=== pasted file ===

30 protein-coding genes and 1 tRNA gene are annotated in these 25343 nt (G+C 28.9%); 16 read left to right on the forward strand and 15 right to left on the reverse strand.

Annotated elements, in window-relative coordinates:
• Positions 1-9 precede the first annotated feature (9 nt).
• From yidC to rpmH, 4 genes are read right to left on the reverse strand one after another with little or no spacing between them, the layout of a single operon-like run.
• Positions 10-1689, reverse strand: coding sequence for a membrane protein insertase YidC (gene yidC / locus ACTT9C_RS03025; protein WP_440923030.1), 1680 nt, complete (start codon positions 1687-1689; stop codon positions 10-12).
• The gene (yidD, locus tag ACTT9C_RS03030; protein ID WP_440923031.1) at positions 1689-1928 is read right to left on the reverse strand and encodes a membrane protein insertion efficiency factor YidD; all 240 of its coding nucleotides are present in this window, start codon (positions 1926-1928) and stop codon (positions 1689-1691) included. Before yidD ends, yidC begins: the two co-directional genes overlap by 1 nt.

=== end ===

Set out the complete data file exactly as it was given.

30 protein-coding genes and 1 tRNA gene are annotated in these 25343 nt (G+C 28.9%); 16 read left to right on the forward strand and 15 right to left on the reverse strand.

Annotated elements, in window-relative coordinates:
• Positions 1-9 precede the first annotated feature (9 nt).
• From yidC to rpmH, 4 genes are read right to left on the reverse strand one after another with little or no spacing between them, the layout of a single operon-like run.
• Positions 10-1689, reverse strand: coding sequence for a membrane protein insertase YidC (gene yidC / locus ACTT9C_RS03025; protein WP_440923030.1), 1680 nt, complete (start codon positions 1687-1689; stop codon positions 10-12).
• The gene (yidD, locus tag ACTT9C_RS03030; protein ID WP_440923031.1) at positions 1689-1928 is read right to left on the reverse strand and encodes a membrane protein insertion efficiency factor YidD; all 240 of its coding nucleotides are present in this window, start codon (positions 1926-1928) and stop codon (positions 1689-1691) included. Before yidD ends, yidC begins: the two co-directional genes overlap by 1 nt.